This year, Russia experienced its warmest winter since records began, with temperatures in most regions of the country six to eight degrees centigrade higher than average. Reading about this a few days ago made me less anxious about the accuracy of the Koltsovo data. The station in Yekaterinburg recorded running average mean temperatures 7°C above Pre-Industrial throughout March. Each week since then has been cooler than the one before, an experience largely shared by the other four northern hemisphere stations.
Even with the cooling in the last seven or eight weeks, the Northern Five are still over twice as warm as last year. The IPCC has projected a global temperature of 1.065°C above P-I at year-end, (based on an even rise of 0.0217 degrees per annum from 2017). The math is simple and yields a notional warming rate of 92 times greater than the IPCC projection in 2020 to date. Last year’s warming rate was a tenth of that.
How are the Southern Five faring?
I have mentioned before how much cooler the south is this year. There has been a slight rise and levelling over the last four weeks but overall the “warming rate” is negative, expressed in the chart as x 24 “cool rate”. The southern hemisphere last year was warmer than the north (at the 5 stations), though not by much. Unless something remarkable happens, the south will not climb above the IPCC’s 1.065 degrees above P-I by the end of November.
Combining North and South gives the 10 station globe at Week 24 a running average mean temperature of 1.81°C above P-I, a warming rate of x34. Last year ended at 1.35°C, warming 14 times more than the IPCC projection. The noticeable global cooling from Week 16 has become less steep recently but I don’t think we’ll reach my “mini globe’s” 2.2 degrees above P-I peak, experienced in the first week of March.
Flower 16 · Leopard’s Bane
Slowly spreading up the ravine after wildflower seeding following post-flood restoration about 11 years ago. (With red campion, cow parsley and hogweed.)
Back in December, I looked at the three contenders for a lasting place in the affections of John COLLEY.
They were not all called Jane.
I messaged a contributor and can now report that some changes have been made on the Shared Tree. It may help to read Jane Lundy x2 before proceeding.
All of the women discussed in December’s post have been thrown in the dustbin of family history, though Sarah’s ID has been taken by an outsider, one Jane STUTTER.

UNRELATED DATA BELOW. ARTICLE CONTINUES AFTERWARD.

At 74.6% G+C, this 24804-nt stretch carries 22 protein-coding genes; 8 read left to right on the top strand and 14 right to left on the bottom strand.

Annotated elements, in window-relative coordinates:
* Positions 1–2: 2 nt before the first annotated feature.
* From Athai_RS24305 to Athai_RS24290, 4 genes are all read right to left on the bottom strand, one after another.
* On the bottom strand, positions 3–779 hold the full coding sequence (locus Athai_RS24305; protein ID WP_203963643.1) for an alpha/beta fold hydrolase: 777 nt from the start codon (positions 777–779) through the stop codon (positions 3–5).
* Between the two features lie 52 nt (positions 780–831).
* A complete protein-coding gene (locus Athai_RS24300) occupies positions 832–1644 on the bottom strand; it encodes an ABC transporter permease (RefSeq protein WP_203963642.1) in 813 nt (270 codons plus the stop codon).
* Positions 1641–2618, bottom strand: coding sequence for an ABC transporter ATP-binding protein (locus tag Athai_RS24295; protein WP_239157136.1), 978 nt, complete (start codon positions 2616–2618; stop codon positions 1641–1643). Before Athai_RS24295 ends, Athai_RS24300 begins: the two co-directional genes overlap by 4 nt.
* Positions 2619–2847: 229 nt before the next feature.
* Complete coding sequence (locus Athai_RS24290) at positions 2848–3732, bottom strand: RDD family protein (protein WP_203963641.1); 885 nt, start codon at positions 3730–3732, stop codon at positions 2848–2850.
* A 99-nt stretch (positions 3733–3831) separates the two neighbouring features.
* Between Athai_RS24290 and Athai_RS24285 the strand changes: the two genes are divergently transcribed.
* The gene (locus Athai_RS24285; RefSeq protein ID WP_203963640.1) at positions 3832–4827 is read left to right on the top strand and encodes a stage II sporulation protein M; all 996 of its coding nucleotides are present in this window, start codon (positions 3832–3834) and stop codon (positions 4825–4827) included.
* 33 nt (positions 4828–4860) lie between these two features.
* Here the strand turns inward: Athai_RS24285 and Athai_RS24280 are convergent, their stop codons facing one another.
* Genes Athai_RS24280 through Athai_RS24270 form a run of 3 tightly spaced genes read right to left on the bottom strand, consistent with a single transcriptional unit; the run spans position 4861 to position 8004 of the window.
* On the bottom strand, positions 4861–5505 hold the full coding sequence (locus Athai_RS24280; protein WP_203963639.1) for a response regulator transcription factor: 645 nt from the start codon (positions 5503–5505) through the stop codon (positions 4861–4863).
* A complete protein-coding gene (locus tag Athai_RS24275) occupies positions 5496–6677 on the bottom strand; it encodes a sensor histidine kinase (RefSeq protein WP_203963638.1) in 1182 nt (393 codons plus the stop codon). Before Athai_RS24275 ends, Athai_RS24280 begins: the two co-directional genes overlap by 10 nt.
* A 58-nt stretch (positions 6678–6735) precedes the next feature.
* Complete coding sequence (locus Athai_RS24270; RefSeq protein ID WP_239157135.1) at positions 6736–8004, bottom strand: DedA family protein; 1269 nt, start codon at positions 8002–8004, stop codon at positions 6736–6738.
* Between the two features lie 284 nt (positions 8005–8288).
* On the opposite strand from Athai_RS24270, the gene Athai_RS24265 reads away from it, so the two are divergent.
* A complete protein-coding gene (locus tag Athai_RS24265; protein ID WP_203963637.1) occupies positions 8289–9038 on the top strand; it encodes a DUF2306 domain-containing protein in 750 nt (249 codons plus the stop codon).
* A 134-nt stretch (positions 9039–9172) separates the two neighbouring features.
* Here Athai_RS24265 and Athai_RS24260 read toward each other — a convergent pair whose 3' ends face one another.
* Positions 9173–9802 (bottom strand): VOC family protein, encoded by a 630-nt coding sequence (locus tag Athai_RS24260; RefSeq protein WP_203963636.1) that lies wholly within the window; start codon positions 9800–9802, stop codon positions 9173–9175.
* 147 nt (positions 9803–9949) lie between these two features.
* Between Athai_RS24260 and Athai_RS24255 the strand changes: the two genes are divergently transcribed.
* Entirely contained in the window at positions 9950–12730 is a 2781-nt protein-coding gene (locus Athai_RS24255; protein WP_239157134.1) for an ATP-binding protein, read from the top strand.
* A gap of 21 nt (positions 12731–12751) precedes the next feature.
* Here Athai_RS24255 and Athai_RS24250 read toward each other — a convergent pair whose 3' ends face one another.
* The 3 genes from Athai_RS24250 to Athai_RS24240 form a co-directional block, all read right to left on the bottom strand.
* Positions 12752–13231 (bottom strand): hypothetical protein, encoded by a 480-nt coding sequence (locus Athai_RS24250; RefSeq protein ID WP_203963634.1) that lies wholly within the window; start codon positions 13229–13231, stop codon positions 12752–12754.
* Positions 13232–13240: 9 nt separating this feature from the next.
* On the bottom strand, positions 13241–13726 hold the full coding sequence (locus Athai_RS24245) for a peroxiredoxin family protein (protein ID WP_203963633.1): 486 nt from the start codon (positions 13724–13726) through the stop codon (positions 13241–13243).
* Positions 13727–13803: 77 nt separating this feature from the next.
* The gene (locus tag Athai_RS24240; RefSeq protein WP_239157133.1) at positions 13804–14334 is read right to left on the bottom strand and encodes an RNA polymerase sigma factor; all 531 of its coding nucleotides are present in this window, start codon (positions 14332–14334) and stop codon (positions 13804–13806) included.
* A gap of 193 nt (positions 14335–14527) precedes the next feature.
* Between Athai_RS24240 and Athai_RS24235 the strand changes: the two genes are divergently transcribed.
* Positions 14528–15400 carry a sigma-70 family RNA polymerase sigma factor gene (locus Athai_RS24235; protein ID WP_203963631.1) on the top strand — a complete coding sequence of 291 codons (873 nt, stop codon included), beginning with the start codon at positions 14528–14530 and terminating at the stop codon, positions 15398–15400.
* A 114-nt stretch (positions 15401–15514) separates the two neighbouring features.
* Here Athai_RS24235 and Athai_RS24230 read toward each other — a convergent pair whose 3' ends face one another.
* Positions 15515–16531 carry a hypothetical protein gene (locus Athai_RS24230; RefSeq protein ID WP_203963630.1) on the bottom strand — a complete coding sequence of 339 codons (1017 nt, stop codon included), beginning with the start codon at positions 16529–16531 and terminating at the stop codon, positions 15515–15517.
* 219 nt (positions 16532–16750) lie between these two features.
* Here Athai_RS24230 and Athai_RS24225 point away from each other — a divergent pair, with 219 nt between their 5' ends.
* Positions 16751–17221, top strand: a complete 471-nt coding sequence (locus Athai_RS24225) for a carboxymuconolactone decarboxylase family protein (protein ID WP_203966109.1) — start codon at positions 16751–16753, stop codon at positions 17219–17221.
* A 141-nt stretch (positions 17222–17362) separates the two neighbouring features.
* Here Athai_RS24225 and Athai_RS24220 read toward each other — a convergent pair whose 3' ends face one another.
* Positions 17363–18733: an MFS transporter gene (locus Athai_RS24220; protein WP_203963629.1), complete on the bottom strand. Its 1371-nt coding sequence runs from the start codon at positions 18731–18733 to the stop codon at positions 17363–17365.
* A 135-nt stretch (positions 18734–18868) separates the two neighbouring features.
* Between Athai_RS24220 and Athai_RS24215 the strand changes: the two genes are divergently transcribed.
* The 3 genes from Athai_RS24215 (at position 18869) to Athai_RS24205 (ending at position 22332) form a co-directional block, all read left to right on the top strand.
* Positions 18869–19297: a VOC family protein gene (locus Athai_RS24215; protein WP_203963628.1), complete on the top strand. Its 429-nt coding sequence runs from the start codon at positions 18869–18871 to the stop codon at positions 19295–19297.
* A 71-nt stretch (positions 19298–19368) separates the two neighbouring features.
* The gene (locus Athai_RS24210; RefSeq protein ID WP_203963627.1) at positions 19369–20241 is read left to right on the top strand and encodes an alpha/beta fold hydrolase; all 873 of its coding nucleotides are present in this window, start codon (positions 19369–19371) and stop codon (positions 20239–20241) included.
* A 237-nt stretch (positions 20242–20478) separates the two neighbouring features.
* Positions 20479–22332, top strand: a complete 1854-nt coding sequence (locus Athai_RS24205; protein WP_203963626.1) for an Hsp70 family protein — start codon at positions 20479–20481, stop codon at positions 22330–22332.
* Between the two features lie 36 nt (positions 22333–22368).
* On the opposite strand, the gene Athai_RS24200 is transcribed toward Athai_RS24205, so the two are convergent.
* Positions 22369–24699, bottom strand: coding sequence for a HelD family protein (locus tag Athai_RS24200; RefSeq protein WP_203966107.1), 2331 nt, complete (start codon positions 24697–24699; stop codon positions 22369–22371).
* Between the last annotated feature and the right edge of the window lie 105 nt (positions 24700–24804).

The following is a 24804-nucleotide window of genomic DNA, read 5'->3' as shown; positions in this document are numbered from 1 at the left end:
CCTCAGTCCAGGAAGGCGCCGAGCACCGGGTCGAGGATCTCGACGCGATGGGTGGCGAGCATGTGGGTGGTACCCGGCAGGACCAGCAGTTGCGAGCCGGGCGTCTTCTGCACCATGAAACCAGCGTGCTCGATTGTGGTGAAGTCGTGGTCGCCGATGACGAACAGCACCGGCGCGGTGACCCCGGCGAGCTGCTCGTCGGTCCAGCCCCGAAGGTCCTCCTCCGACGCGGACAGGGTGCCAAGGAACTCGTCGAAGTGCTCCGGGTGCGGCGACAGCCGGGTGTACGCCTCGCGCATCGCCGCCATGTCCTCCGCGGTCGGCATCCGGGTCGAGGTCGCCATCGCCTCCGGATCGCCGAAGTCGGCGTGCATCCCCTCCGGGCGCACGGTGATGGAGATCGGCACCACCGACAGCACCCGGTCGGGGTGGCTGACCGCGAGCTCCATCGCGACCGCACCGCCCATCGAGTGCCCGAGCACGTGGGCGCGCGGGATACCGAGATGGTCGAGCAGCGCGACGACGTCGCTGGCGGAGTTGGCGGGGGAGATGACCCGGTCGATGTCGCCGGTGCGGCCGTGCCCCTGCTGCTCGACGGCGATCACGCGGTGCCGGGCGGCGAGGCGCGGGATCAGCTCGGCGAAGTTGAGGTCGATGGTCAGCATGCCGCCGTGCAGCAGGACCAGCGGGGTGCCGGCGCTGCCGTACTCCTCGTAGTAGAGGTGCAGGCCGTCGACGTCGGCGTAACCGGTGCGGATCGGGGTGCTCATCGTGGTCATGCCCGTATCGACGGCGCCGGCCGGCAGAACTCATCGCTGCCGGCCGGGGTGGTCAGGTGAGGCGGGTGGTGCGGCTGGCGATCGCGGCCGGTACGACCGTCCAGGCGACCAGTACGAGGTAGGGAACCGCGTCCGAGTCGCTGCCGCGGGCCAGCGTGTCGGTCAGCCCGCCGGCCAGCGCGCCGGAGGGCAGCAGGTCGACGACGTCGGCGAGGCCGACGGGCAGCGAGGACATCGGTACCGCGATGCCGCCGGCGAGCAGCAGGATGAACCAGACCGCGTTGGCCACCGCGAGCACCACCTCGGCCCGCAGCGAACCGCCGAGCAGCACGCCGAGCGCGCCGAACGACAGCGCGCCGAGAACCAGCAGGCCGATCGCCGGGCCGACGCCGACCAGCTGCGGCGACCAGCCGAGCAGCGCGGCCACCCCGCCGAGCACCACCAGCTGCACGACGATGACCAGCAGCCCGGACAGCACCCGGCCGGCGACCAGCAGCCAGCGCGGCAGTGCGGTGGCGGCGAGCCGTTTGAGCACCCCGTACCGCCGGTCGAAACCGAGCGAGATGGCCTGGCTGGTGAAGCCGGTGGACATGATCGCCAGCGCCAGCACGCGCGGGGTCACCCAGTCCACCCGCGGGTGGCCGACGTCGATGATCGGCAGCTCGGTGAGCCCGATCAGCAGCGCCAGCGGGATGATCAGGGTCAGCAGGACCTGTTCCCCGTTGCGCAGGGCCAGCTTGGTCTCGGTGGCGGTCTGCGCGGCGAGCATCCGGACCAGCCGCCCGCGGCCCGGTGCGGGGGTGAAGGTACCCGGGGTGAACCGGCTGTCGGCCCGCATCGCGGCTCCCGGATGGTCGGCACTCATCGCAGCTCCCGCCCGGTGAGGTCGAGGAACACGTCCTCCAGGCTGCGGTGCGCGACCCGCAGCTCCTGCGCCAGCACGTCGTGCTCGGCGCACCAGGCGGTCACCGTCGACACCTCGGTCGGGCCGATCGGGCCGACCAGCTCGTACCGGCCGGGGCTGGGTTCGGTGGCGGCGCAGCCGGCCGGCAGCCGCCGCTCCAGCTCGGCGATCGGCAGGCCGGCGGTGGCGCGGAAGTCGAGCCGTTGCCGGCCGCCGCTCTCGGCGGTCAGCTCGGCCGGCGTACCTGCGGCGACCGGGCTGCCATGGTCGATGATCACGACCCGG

This screenshot updates December’s Jane & Sarah illustration.
I am questioning Jane Stutter because she dies aged 47 and not 56 as recorded by the gravestone, death registration and burial record. Her five children were born in Filey between 1827 and 1837 but her marriage to John took place in Essex in July 1825. Maldon is a small port on the Blackwater estuary, so it is quite possible that our Master Mariner found his wife there. But I am loathe to give up on the elder Jane LUNDY who figures in Filey Genealogy & Connections, though there are no sources to prove a woman with that name married the sailor.
The marriage of John to Jane Stutter does not seem definitive, lacking information regarding home parishes, father’s names and their occupations. It doesn’t give the age of the bride or groom either. Jane’s age on the Shared Tree accords with the 1841 Census, where she is 38, living with 47-year-old John in Prospect Place, Filey. Enumerators were cavalier with ages at this census and the instruction “to the nearest five years” could give a margin of error up to ten years for adults. Jane is said to be Yorkshire-born – and searching for a fitting Colley family in Essex has yielded nothing so far.
I also sent a plea-for-help message in December regarding the elder Jane Lundy’s great-granddaughter Mary Jane COLLING, who was posing as Mary COLLEY, daughter of William and his wife Jane JENKINSON. See Another Mistaken Mary. I didn’t get a reply and so, five months on, I have packed the errant Mary off to the West Riding, where she belongs.
Tree 37 · Country Park